Supreme Court Freezes $6 Billion Opioid Settlement With Drug Maker

Matthew Vadum
By Matthew Vadum
August 11, 2023Supreme Court
Supreme Court Freezes $6 Billion Opioid Settlement With Drug Maker
Purdue Pharma logo at its offices in Stamford, Conn., on May 8, 2007. (Douglas Healey/AP Photo)

The Supreme Court put on hold a proposed bankruptcy plan for beleaguered opioid manufacturer Purdue Pharma, which is accused of playing a major role in fueling the ongoing opioid crisis.

Although the Aug. 10 ruling does not finalize the case, it is a tactical victory for the Biden administration, which urged the court to take action.

Under the terms of a March 2022 settlement with several state attorneys general, the company, headquartered in Stamford, Connecticut, agreed to distribute $6 billion to state, local, and tribal governments, including $1 billion for programs aimed at dealing with opioid-related social problems.

The bankruptcy plan would immunize the family that owns the company from future lawsuits. The company filed for bankruptcy in 2019 under the weight of thousands of lawsuits.

The company makes oxycodone, marketed as OxyContin and under other names, which is a semi-synthetic narcotic analgesic that serves as a popular painkiller. The drug is said to cause physical dependence and addiction.

“Fatal opioid overdoses and opioid use disorder cost the United States $1.02 trillion in 2017,” the U.S. Centers for Disease Control and Prevention estimated.

But the settlement is now on hold and likely to be frozen for some time.

That’s because, in addition to staying the bankruptcy plan, which was approved by the U.S. Court of Appeals for the 2nd Circuit, the nation’s highest court agreed to schedule oral arguments on the case.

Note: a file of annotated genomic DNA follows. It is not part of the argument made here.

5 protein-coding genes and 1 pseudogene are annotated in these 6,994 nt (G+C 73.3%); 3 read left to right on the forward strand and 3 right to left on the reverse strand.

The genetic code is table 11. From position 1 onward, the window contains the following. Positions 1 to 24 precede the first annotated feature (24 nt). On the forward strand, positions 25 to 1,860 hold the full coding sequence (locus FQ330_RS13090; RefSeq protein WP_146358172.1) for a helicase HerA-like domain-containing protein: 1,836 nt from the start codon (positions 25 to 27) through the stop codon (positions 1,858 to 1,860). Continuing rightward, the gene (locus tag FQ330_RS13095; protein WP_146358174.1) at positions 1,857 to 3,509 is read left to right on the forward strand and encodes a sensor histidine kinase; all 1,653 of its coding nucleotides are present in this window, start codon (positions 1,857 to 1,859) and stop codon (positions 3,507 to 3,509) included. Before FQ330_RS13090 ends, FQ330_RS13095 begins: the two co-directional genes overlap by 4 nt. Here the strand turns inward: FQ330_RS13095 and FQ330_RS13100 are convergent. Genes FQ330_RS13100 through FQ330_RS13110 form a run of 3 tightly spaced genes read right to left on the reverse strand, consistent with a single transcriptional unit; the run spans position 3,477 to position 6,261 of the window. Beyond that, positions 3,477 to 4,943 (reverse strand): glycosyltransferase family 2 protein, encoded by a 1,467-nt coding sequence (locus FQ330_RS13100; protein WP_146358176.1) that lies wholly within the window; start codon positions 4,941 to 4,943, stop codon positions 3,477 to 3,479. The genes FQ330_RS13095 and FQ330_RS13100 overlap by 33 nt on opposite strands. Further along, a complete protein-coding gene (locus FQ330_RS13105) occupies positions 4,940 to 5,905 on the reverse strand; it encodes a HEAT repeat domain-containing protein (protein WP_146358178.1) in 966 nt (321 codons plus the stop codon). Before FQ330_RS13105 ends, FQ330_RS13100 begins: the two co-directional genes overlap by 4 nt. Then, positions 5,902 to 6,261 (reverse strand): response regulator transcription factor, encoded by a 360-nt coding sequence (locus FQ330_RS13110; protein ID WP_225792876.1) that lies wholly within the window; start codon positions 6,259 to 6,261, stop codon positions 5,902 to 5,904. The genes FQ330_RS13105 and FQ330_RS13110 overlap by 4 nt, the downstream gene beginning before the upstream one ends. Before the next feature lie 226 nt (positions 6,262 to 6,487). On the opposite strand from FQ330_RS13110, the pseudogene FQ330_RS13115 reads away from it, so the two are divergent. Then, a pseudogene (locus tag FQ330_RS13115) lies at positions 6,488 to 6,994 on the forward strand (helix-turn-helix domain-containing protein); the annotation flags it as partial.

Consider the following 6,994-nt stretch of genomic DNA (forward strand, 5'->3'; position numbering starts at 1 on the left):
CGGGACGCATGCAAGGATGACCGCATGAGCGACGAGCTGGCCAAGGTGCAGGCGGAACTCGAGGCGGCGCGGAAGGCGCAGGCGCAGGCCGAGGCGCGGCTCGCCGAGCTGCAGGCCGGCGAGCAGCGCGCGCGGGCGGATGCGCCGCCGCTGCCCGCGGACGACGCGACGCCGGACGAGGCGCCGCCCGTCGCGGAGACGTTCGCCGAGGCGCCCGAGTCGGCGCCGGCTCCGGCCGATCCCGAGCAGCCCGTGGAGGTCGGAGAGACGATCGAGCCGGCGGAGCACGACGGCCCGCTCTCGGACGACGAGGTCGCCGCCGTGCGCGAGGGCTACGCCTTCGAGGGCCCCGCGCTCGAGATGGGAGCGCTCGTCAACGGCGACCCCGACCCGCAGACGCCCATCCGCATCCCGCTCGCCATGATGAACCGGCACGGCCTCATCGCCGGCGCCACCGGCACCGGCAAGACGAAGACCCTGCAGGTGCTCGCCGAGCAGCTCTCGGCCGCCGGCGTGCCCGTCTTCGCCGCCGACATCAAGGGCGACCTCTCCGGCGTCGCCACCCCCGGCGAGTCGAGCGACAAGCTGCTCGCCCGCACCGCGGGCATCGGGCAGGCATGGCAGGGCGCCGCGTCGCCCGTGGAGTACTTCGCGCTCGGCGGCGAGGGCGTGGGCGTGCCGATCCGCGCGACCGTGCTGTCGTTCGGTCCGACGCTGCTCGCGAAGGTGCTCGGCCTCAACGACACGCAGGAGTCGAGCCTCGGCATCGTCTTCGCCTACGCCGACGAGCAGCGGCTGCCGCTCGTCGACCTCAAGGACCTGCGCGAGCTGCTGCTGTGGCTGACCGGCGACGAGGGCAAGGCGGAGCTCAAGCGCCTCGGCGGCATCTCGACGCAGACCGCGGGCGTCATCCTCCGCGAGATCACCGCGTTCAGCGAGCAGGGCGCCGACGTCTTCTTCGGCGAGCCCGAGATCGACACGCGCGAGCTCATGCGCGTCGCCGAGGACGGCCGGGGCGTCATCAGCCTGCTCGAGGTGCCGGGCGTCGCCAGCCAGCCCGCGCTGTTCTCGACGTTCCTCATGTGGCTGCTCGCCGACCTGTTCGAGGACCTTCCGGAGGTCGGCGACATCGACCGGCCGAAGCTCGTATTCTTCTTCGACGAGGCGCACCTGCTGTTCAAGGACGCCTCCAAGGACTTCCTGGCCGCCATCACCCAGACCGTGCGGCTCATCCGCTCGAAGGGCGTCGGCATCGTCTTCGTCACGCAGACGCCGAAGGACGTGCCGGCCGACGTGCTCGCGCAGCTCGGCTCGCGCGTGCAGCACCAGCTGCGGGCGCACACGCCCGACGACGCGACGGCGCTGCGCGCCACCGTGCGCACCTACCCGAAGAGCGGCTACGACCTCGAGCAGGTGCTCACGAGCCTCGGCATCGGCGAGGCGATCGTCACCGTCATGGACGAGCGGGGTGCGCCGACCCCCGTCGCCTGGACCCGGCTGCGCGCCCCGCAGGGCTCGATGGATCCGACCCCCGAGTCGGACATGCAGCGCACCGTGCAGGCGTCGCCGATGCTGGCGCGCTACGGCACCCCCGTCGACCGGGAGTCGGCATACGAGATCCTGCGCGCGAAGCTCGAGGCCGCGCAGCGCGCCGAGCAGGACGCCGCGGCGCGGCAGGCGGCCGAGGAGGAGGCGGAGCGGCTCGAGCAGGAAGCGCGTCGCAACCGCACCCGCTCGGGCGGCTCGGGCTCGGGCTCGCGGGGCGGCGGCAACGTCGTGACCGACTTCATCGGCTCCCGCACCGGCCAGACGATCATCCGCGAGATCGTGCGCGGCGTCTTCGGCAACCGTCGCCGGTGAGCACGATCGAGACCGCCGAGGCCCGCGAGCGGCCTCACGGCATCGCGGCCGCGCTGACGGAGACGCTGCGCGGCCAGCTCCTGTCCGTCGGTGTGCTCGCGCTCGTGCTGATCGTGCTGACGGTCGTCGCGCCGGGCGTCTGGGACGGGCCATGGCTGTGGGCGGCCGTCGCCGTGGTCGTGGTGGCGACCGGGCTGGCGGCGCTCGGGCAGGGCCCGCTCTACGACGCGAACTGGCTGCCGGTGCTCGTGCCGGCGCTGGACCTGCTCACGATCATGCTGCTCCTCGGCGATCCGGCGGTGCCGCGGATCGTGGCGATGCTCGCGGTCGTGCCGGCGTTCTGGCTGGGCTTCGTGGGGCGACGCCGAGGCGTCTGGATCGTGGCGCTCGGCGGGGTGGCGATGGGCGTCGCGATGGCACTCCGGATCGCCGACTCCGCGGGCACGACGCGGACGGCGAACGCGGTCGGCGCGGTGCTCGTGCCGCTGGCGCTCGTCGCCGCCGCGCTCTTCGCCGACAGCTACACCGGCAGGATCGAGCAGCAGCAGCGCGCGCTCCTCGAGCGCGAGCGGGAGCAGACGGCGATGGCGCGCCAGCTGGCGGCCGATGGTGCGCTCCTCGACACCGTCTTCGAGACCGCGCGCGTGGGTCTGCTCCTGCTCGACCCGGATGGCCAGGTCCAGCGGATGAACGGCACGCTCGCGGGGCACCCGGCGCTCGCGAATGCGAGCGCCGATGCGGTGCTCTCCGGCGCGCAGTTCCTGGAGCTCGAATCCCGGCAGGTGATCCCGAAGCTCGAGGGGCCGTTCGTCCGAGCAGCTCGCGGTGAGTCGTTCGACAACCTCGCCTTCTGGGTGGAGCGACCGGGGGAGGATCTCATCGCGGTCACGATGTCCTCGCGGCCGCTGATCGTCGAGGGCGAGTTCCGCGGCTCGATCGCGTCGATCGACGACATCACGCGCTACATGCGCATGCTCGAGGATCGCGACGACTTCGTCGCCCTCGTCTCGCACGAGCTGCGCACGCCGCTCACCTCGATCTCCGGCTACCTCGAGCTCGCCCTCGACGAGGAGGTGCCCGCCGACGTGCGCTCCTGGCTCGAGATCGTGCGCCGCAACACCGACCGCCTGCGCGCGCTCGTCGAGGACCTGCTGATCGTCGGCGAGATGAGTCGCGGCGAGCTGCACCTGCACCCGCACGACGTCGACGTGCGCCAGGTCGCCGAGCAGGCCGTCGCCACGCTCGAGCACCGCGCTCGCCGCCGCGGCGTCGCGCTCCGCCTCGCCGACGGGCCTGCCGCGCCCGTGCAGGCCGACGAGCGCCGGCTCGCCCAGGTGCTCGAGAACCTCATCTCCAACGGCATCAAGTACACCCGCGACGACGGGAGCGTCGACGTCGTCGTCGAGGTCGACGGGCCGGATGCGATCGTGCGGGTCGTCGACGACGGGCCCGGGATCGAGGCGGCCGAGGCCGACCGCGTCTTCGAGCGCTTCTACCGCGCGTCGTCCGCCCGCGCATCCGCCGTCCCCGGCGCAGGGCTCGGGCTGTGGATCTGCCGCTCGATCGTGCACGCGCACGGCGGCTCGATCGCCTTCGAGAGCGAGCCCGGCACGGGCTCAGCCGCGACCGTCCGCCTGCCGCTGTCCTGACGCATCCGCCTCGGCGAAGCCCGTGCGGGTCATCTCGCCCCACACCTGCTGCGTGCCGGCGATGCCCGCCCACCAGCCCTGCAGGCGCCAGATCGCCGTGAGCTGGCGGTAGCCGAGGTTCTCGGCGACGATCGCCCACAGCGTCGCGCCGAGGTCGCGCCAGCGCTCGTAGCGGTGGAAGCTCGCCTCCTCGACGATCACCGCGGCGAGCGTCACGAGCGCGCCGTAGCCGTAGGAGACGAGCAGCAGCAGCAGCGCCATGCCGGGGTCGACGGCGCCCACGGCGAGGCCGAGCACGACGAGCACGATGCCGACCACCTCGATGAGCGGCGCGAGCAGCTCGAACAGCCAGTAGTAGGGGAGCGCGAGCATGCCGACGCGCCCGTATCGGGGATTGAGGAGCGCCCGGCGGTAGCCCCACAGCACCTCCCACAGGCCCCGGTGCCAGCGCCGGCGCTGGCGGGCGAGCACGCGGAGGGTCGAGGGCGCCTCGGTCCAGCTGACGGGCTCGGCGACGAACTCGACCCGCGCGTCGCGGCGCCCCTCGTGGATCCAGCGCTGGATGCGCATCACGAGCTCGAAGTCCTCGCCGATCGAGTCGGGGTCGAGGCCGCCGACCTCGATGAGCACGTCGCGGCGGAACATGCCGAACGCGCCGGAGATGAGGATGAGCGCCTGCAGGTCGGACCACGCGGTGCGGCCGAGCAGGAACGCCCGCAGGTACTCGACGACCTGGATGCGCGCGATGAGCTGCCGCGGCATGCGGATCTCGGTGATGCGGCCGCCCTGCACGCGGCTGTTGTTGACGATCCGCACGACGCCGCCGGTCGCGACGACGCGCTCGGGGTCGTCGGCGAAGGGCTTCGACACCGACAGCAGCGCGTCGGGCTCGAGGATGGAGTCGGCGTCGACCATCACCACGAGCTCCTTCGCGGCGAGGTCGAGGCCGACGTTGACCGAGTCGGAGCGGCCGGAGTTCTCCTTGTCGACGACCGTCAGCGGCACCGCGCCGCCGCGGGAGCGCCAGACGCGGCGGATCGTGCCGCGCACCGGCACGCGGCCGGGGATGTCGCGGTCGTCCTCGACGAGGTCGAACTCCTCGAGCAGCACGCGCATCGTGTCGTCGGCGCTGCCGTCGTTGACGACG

The twin decisions came in a one-page order (pdf) in Harrington v. Purdue Pharma LP (court file 23-124) that was issued late on Aug. 10. No justices dissented.

The court directed the parties to answer the following question: “Whether the Bankruptcy Code authorizes a court to approve, as part of a plan of reorganization under Chapter 11 of the Bankruptcy Code, a release that extinguishes claims held by nondebtors against nondebtor third parties, without the claimants’ consent.”

The United States argued (pdf) in an emergency filing on July 28 that the stay was needed “to prevent piecemeal implementation of Purdue’s massive reorganization plan, which involves billions of dollars and affects a vast number of claimants,” and to avoid potential disputes about mootness that could make resolving the case difficult.

The case is expected to be argued in December. The court’s decision after oral arguments could come as late as June 2024.

When it adjourned for the summer at the end of June, the court had issued 58 opinions in cases argued in the term that began in October 2022. Its new term begins this October.

This is a developing story. This article will be updated.

From The Epoch Times

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